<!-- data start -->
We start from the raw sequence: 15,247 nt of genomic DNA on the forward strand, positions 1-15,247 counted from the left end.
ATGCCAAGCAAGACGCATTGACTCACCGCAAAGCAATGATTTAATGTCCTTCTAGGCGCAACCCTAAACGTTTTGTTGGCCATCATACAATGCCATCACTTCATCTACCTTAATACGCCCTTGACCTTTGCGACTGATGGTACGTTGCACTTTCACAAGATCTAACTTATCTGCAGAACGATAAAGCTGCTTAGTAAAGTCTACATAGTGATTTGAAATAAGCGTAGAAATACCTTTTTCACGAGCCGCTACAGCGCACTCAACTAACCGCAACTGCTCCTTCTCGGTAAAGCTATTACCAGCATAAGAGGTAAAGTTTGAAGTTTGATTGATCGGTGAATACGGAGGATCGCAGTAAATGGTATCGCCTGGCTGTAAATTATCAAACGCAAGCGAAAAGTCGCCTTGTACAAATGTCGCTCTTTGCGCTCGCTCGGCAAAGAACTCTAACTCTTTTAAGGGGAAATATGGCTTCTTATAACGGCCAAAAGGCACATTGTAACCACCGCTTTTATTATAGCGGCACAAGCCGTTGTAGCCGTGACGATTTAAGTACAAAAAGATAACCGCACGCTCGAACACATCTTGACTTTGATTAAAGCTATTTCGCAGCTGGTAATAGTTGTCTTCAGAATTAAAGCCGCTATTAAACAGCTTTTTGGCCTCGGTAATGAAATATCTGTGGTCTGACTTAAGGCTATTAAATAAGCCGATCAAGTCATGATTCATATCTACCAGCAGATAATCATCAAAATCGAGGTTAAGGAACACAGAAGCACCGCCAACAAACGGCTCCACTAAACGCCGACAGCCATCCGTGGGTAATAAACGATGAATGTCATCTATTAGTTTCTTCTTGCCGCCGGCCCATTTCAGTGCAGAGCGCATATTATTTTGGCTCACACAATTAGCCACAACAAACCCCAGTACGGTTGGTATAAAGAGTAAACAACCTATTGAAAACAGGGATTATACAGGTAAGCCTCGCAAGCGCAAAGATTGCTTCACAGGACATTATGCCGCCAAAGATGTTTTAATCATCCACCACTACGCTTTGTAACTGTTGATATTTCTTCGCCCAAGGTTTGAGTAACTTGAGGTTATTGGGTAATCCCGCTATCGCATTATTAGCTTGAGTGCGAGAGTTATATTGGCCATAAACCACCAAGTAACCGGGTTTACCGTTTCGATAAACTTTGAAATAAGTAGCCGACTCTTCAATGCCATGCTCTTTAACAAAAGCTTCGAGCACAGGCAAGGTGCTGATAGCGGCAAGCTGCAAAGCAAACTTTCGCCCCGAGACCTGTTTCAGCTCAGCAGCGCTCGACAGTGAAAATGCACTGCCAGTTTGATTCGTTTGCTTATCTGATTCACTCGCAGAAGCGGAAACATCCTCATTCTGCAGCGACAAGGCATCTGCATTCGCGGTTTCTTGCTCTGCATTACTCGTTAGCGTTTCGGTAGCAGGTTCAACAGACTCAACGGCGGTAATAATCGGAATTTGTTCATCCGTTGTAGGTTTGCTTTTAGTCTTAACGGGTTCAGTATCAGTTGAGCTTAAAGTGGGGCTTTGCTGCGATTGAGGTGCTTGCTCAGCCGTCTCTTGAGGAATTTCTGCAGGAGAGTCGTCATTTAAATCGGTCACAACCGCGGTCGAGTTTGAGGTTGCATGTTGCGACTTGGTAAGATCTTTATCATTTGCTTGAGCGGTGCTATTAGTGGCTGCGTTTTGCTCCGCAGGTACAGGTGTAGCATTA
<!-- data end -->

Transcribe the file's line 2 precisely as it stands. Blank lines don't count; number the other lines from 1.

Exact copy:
ATGCCAAGCAAGACGCATTGACTCACCGCAAAGCAATGATTTAATGTCCTTCTAGGCGCAACCCTAAACGTTTTGTTGGCCATCATACAATGCCATCACTTCATCTACCTTAATACGCCCTTGACCTTTGCGACTGATGGTACGTTGCACTTTCACAAGATCTAACTTATCTGCAGAACGATAAAGCTGCTTAGTAAAGTCTACATAGTGATTTGAAATAAGCGTAGAAATACCTTTTTCACGAGCCGCTACAGCGCACTCAACTAACCGCAACTGCTCCTTCTCGGTAAAGCTATTACCAGCATAAGAGGTAAAGTTTGAAGTTTGATTGATCGGTGAATACGGAGGATCGCAGTAAATGGTATCGCCTGGCTGTAAATTATCAAACGCAAGCGAAAAGTCGCCTTGTACAAATGTCGCTCTTTGCGCTCGCTCGGCAAAGAACTCTAACTCTTTTAAGGGGAAATATGGCTTCTTATAACGGCCAAAAGGCACATTGTAACCACCGCTTTTATTATAGCGGCACAAGCCGTTGTAGCCGTGACGATTTAAGTACAAAAAGATAACCGCACGCTCGAACACATCTTGACTTTGATTAAAGCTATTTCGCAGCTGGTAATAGTTGTCTTCAGAATTAAAGCCGCTATTAAACAGCTTTTTGGCCTCGGTAATGAAATATCTGTGGTCTGACTTAAGGCTATTAAATAAGCCGATCAAGTCATGATTCATATCTACCAGCAGATAATCATCAAAATCGAGGTTAAGGAACACAGAAGCACCGCCAACAAACGGCTCCACTAAACGCCGACAGCCATCCGTGGGTAATAAACGATGAATGTCATCTATTAGTTTCTTCTTGCCGCCGGCCCATTTCAGTGCAGAGCGCATATTATTTTGGCTCACACAATTAGCCACAACAAACCCCAGTACGGTTGGTATAAAGAGTAAACAACCTATTGAAAACAGGGATTATACAGGTAAGCCTCGCAAGCGCAAAGATTGCTTCACAGGACATTATGCCGCCAAAGATGTTTTAATCATCCACCACTACGCTTTGTAACTGTTGATATTTCTTCGCCCAAGGTTTGAGTAACTTGAGGTTATTGGGTAATCCCGCTATCGCATTATTAGCTTGAGTGCGAGAGTTATATTGGCCATAAACCACCAAGTAACCGGGTTTACCGTTTCGATAAACTTTGAAATAAGTAGCCGACTCTTCAATGCCATGCTCTTTAACAAAAGCTTCGAGCACAGGCAAGGTGCTGATAGCGGCAAGCTGCAAAGCAAACTTTCGCCCCGAGACCTGTTTCAGCTCAGCAGCGCTCGACAGTGAAAATGCACTGCCAGTTTGATTCGTTTGCTTATCTGATTCACTCGCAGAAGCGGAAACATCCTCATTCTGCAGCGACAAGGCATCTGCATTCGCGGTTTCTTGCTCTGCATTACTCGTTAGCGTTTCGGTAGCAGGTTCAACAGACTCAACGGCGGTAATAATCGGAATTTGTTCATCCGTTGTAGGTTTGCTTTTAGTCTTAACGGGTTCAGTATCAGTTGAGCTTAAAGTGGGGCTTTGCTGCGATTGAGGTGCTTGCTCAGCCGTCTCTTGAGGAATTTCTGCAGGAGAGTCGTCATTTAAATCGGTCACAACCGCGGTCGAGTTTGAGGTTGCATGTTGCGACTTGGTAAGATCTTTATCATTTGCTTGAGCGGTGCTATTAGTGGCTGCGTTTTGCTCCGCAGGTACAGGTGTAGCATTA